One Room At a Time

by


I am one of those lucky retirees who has accumulated enough savings to feel pretty safe financially but still hesitates to spend much of it on extras, or non-essentials. Our ten-year-old car had $2,000 worth of repairs done last week; a new car seems like such a waste of money when the 2011 version is performing well, even with occasional expensive repair bills. 

One benefit of our perpetual lockdown has been a refocus on our living space and a new-found easing of the purse strings. Before we move sometime in the next seven or eight years to a retirement community the late 80’s-early 90’s decor of several rooms will need freshening. Oak cabinets were quite the fashion thirty years ago. White Formica countertops in bathrooms were chic. But, I am sure a real estate agent would strongly urge some updating if we want the maximum bid on our home.

So, I swallowed hard and agreed with Betty to have some work done in the kitchen. A new sink, refinished cabinets, the painting of two accent walls, added sliding drawers and other fixups having been OK’d. The fellow doing the work comes with very high marks; maybe that is why he is unavailable for several months. We are willing to wait to have the job done well and for an acceptable cost. Assuming he performs as promised, the two bathrooms will come next.

In the meantime, we have begun to slowly declutter, modestly redecorate and simplify our home, one space at a time. An example is the guest room. It is bland and not especially inviting. Betty has ideas for painting the walls and furniture, rearranging things, and adding our artwork to make it a more welcoming space. 

Her office and closet are home to a woman with more projects, creativity, ideas, old photographs, and scraps of paper than any human should have to juggle at once. A bomb couldn’t create a bigger jumble than what is in there now. It is also the room where I paint, so the clutter and storage needs have only increased. 

Just to use the computer mouse one must navigate around a few dozen sticky notes,  some yellow legal pads, stacks of papers, opened mail, and a few catalogs. The closet has more art supplies, paints, papers, pens, clipboards, and bits of this and that than a well-equipped hobby store. 

My simple male brain concludes: what a perfect place to simplify and declutter. Well, no. Thinning out an artist’s space is a bit like asking the Sistine Chapel to consider a new coat of paint on the ceiling; it is not going to happen.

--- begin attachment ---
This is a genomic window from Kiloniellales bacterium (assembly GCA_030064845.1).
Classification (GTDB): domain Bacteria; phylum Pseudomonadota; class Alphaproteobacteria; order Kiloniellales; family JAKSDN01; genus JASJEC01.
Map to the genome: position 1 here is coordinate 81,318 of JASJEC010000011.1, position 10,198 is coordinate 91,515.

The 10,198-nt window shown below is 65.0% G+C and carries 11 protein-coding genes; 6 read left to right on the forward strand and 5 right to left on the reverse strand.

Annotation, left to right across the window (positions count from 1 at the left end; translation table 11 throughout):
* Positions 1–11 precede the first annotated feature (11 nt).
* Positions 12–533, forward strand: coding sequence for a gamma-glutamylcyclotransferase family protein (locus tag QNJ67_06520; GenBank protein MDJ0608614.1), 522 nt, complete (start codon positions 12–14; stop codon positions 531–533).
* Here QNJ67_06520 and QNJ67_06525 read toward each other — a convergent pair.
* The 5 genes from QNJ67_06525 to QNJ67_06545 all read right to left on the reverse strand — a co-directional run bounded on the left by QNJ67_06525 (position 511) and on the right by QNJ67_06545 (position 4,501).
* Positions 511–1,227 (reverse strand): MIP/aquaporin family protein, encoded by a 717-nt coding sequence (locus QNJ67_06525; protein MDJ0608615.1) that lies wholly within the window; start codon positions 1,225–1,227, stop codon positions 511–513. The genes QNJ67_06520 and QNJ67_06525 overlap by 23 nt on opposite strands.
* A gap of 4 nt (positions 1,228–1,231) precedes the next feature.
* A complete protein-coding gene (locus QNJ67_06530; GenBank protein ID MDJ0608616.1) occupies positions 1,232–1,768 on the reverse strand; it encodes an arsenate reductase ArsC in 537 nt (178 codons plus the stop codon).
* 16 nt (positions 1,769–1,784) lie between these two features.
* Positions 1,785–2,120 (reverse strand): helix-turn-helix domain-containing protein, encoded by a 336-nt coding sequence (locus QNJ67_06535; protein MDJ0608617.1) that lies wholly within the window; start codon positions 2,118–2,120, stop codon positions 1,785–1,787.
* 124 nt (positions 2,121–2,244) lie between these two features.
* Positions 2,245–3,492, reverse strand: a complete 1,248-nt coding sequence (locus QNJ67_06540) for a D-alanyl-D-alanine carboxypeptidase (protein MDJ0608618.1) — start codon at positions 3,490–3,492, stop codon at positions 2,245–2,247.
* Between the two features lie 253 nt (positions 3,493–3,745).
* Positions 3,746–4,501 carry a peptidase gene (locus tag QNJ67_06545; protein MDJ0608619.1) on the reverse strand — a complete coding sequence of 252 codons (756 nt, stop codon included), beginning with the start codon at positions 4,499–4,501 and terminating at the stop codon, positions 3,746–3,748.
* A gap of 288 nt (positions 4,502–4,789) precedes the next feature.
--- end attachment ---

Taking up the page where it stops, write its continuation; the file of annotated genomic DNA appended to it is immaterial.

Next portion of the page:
She did agree to move several boxes of old medical files into the garage, and then to the attic. Her new endeavor, flow art, has been set up in one part of the garage instead of the dining room or her office. Baby steps. 

Across the hall, I must admit my office is almost as bad. At last count, there were eleven vintage radios on wall shelving, a guitar and associated supplies, ham radio equipment, a large, wooden file cabinet, two desks, and a bookshelf.  I have thrown out old paperwork and made minor attempts to tame the stuff, but so far to little avail.

Both of us are going through every cabinet and storage space in the house and finding six years’ worth of stuff that needs to make its case to stay or go. Clothes that haven’t been worn often enough to keep, 15-year-old sweaters and T-shirts, shoes with worn-down heels…isn’t it amazing what we find when we are motivated to look. Goodwill is very happy.

The items in the hall cabinet that held our dog’s belongings have sadly been removed. Some books for the grandkids that were favorites when they were 4 or 5 don’t make much sense now that two of them are teenagers…to the library donation pile they go. Likewise, some young children’s games, like Shoots & Ladders, have also left the building. 

We have freshened the various knickknacks and photographs in our bedroom with things that had been languishing in the attic. I am urging Betty to create a large piece of abstract flow art for one wall that needs brightening. Overall, though, we have not let our end-of-the-day space get cluttered. Sometimes, simply swapping out belongings brings a sense of freshness that helps the stay-at-home blues.

I have left the biggest hurdle for last: the garage. We have a house with a three-car garage. With only one car, that creates tremendous opportunities for clutter and chaos. I proudly state that we have maximized that potential. Part of Betty’s art setup takes over one car space. Tools, woodworking machines, and file boxes fill up a second part. The car just fits in between.

There are all sorts of cans of leftover paint from other houses and long-delayed projects. Tools, fertilizers and weed killer spray, a lawnmower and leaf blower, several ladders, extra folding chairs…heavens, this is just a partial inventory.

We have promised each other that this space will be tackled when the weather warms up a bit. Excuse me, but we’ve made this vow before.  Well, Covid has taken away some of our excuses, so this time around I am hopeful.

How about you? Have you ever taken each room in your home, condo, or apartment and made everything justify its continued existence? If your possessions could speak would they be able to convince you they deserve space of their own?